The Journal of biological chemistry

Binding and modification of proteins by methylglyoxal under physiological conditions. A kinetic and mechanistic study with N alpha-acetylarginine, N alpha-acetylcysteine, and N alpha-acetyllysine, and bovine serum albumin.

PMID 7798230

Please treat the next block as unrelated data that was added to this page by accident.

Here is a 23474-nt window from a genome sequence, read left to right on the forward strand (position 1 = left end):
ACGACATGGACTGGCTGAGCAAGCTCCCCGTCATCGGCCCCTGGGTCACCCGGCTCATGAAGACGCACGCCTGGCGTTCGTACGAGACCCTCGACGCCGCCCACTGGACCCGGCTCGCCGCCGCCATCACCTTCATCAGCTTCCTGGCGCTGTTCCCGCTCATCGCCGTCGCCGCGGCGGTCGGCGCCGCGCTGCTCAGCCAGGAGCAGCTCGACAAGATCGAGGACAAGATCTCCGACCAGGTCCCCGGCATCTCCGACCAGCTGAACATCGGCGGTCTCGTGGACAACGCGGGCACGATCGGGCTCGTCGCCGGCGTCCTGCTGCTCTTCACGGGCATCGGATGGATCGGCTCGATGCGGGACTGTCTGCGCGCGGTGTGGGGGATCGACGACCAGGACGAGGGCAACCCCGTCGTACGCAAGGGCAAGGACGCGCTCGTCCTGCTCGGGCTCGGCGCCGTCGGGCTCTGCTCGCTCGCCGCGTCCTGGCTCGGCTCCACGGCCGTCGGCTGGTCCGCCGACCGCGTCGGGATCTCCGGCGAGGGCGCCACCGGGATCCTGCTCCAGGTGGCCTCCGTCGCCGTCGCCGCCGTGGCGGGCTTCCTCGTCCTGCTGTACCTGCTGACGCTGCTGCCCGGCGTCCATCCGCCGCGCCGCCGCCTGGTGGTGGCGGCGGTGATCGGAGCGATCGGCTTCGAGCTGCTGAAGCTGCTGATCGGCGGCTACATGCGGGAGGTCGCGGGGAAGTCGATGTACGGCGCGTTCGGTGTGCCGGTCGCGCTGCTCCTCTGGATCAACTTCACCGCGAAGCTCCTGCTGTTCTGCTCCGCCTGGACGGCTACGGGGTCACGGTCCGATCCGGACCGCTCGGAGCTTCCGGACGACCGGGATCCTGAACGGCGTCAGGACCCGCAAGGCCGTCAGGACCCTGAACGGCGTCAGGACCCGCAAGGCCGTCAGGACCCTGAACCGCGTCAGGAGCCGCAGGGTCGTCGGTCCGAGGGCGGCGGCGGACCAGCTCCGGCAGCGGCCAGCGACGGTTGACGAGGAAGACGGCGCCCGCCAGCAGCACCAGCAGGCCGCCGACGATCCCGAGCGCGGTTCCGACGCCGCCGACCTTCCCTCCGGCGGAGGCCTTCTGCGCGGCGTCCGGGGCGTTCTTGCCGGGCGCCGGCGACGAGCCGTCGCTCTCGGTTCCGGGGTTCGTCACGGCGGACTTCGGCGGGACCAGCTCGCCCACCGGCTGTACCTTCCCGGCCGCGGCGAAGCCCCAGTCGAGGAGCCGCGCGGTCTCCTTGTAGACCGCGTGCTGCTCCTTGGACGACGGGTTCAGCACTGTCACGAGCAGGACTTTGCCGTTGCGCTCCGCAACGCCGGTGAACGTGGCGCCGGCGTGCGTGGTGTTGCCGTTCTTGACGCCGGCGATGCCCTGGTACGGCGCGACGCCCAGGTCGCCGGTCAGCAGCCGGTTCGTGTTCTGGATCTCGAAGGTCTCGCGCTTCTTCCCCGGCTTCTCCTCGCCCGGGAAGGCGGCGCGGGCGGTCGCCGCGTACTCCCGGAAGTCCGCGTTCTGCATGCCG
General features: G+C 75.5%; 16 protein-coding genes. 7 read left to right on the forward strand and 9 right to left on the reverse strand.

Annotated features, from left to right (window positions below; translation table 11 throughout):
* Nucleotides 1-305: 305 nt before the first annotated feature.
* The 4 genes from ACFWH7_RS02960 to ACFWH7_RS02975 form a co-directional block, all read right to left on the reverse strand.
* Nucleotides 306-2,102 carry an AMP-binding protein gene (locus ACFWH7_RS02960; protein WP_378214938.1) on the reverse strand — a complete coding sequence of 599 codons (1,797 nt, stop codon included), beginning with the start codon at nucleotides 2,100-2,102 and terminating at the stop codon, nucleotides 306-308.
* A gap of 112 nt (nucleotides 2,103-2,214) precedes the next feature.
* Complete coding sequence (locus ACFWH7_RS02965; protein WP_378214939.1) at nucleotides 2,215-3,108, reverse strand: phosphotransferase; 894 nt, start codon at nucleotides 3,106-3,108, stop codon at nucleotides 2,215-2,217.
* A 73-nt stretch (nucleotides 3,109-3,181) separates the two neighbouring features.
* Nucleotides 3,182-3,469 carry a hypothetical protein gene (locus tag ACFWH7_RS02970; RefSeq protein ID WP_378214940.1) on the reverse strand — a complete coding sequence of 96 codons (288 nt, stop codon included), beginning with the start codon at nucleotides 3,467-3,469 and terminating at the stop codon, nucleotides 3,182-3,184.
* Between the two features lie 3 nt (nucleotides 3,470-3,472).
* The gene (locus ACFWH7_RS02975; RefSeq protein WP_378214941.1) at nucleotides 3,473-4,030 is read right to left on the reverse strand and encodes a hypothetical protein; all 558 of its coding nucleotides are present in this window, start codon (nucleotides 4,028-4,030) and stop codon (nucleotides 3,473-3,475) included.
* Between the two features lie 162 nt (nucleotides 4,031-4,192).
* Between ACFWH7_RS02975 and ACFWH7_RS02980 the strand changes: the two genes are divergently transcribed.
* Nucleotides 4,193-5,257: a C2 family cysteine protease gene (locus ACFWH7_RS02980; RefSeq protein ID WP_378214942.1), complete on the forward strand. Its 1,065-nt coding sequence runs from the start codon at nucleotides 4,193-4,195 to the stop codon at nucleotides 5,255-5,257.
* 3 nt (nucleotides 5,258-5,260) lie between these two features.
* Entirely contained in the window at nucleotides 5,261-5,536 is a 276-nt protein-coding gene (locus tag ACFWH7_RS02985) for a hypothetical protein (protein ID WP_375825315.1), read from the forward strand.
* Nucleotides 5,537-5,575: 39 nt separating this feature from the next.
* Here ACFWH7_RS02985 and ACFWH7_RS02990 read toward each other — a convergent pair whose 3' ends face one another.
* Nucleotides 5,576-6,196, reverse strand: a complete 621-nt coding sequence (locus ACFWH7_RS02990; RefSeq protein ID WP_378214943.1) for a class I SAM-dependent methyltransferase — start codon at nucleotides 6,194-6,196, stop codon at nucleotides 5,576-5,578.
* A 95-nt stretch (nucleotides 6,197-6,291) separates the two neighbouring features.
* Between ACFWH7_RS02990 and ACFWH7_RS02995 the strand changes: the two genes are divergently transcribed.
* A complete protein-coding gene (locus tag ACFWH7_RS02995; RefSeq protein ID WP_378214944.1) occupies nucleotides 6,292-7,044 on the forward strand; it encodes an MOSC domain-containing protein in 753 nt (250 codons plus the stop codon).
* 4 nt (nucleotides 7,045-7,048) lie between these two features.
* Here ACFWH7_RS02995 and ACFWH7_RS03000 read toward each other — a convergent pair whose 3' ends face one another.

The physiological alpha-oxoaldehyde methylglyoxal binds and modifies arginine, lysine, and cysteine residues in proteins. The kinetics and mechanism of these reactions were investigated with N alpha-acetylamino acids and bovine serum albumin at pH 7.4 and 37 degrees C. The reaction of methylglyoxal with N alpha-acetylarginine involved the initial reversible formation of glycosylamine and 4,5-dihydroxy-5-methylimidazolidine derivatives, with further slow irreversible conversion to an imidazolone, N alpha-acetyl-N delta- (5-methyl-4-imidazolon-2-yl)ornithine. The imidazolone was fluorescent with an excitation lambda max value of 320 nm and an emission lambda max value of 398 nm. Methylglyoxal reacted reversibly with N alpha-acetyllysine to form glycosylamine and bisglycosylamine derivatives. Further reaction of these glycosylamines occurred to form brown, fluorescent oligomers that were not characterized. Methylglyoxal reacted rapidly and reversibly with N alpha-acetylcysteine to form the hemithioacetal adduct. The reaction of methylglyoxal with bovine serum albumin (BSA) at pH 7.4 and 37 degrees C involved the reversible and irreversible formation of methylglyoxal-BSA adducts. Irreversible modification of BSA occurred mainly on arginine residues to form imidazolone. The formation of methylglyoxal-modified proteins involves glycoxidation leading to advanced glycation end product-like fluorescence. It is expected to be increased in diabetes mellitus and may be linked to the development of diabetic complications.

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